Q: How to identify sensitive personal information? What are the rules for authorisation?
A: Industry-specific law enforcement involving sensitive personal information is expected to be one of the key regulatory scenarios triggering the upper-tier penalty under the PIPL.
Sensitive personal information generally includes biometrics, medical health, financial accounts, whereabouts of and information on minors. Companies should note that the level of sensitivity differs with the type of information.
To process sensitive personal information, companies should obtain separate personal consent. The exact method is a matter of judgment and selection based on industry characteristics, type of business, technical operability and other factors.
Q: Is cross-border transfer of personal information permitted?
A: For critical information infrastructure operators (CIIOs) whose processing of personal information reaches the volumes prescribed by the state cyberspace administration, such information should be stored within the PRC. Where outbound transfer is explicitly required, it will be subject to security assessment by the state cyberspace administration.
Cross-border transfer of personal information by non-CIIO companies is permitted as long as the company has obtained professional certification for personal information protection or adopts China’s standard contractual clauses. However, outbound transfer of sensitive personal information or a certain amount of data by non-CIIO companies will trigger a security assessment, filing for security review and other such obligations. It should be noted that regulators adopt a generally broad definition for “cross-border transfer”, including accessing data of domestic entities by overseas entities via cloud interfaces.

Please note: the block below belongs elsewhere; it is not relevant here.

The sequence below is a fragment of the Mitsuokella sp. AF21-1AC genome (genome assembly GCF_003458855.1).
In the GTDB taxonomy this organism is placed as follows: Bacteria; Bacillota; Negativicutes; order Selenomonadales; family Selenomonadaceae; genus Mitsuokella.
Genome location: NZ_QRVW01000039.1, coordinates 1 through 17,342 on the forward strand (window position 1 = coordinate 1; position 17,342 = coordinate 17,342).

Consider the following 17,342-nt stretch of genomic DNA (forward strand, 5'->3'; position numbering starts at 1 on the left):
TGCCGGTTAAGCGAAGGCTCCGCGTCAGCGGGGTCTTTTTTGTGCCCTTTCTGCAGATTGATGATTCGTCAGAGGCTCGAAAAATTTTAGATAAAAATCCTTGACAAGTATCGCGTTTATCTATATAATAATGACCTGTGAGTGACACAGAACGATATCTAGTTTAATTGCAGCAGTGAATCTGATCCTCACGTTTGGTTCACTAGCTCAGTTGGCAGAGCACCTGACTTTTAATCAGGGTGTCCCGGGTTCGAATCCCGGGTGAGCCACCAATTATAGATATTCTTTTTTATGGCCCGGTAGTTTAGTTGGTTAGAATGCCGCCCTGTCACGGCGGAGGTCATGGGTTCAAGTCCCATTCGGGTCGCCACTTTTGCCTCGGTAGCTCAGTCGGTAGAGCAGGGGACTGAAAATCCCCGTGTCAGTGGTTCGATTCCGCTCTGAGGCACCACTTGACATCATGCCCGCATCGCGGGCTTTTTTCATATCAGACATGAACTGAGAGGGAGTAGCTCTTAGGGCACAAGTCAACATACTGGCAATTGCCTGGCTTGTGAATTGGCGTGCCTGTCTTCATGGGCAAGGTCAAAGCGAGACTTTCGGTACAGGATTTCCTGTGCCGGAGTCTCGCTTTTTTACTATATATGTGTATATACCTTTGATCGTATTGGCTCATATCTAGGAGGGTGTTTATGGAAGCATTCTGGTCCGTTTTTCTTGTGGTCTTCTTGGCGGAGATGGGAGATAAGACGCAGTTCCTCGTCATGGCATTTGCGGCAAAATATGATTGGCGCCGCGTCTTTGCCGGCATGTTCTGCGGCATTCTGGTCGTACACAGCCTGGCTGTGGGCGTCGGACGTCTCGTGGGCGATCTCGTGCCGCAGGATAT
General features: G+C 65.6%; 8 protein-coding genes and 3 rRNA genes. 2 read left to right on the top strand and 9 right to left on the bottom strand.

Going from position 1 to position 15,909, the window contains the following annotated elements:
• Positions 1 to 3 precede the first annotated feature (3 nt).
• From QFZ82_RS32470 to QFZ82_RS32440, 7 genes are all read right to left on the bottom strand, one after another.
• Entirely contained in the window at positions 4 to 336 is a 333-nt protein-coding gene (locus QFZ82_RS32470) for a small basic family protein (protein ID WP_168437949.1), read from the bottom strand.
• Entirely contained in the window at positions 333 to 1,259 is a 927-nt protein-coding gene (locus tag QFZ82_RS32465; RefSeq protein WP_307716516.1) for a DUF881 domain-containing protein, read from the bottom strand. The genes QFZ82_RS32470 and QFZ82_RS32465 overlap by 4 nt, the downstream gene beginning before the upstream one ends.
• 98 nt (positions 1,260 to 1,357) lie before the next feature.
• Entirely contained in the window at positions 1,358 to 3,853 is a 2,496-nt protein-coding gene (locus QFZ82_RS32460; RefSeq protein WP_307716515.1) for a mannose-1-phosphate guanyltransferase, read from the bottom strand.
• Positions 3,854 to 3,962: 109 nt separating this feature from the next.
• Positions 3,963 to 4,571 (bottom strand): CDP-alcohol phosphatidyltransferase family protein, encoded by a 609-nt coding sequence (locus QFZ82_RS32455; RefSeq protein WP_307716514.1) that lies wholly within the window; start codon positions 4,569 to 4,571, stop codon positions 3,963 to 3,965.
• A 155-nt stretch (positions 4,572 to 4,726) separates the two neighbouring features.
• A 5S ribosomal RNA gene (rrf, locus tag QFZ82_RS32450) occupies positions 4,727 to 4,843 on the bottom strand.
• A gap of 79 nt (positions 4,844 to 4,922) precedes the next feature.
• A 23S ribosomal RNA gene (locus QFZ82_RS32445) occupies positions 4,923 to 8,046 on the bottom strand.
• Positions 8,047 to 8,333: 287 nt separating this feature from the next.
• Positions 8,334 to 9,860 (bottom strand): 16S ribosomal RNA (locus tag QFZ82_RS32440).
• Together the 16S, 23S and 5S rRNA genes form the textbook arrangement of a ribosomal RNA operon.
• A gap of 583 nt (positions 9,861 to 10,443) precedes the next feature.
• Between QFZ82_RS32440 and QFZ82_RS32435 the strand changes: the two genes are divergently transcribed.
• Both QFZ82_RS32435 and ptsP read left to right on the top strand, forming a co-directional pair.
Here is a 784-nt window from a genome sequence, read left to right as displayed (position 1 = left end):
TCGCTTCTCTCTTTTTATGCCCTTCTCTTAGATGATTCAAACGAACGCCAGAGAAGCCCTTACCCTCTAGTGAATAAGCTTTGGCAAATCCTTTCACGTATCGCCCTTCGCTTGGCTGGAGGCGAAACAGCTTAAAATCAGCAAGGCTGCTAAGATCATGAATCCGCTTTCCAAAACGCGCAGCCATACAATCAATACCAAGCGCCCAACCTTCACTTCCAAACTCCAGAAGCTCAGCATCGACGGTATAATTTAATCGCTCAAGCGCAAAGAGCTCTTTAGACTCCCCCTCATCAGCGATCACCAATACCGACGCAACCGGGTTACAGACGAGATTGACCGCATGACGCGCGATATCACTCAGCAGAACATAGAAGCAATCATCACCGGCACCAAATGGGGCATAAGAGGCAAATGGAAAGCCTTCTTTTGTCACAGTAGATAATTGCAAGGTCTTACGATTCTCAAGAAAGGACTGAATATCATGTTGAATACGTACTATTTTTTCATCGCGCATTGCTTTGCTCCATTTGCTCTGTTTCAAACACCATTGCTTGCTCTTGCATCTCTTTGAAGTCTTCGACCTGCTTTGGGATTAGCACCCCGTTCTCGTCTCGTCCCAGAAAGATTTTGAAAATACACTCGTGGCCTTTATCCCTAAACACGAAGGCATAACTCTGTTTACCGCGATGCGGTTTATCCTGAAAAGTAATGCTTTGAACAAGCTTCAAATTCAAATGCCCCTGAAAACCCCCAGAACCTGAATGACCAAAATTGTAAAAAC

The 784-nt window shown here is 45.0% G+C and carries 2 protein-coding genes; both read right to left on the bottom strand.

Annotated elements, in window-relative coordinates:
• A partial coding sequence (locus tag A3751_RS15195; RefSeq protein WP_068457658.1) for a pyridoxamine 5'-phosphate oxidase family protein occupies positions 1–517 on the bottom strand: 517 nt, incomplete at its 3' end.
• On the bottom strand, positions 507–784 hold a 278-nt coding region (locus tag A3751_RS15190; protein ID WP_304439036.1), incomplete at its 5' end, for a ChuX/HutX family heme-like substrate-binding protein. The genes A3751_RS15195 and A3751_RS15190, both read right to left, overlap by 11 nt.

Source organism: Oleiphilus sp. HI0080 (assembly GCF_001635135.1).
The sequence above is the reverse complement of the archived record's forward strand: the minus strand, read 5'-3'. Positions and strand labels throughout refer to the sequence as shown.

Q: What are the legal consequences of violating the PIPL?
A: Article 66 of the PIPL stipulates that violators will be ordered to make rectification or suspend or terminate their operations, with all illegal gains confiscated. Failure to make rectification will prompt “dual penalties”, namely the company and the directly responsible persons will be fined a maximum of RMB1 million (USD150,000) and RMB100,000, respectively. In cases of serious violation, article 66 further provides that violators will be ordered to make rectification and fined for a maximum of RMB50 million or 5% of the turnover of the previous year, in addition to possible suspension or termination of operations and revocation of business licences.
It is worth bearing in mind that a violation of the PIPL may trigger further penalties under the Data Security Law, the Banking Supervision Law, Biosecurity Law, Export Control Law, Administration Regulations on Human Genetic Resources and other relevant laws and regulations.
Michael Gu is a founding partner and Charles Xiang is an associate at AnJie Law Firm
19/F Tower D1, Liangmaqiao Diplomatic Office Building
19 Dongfang East Road
Beijing 100600, China
Tel: +86 10 8567 5988
Fax: +86 10 8567 5999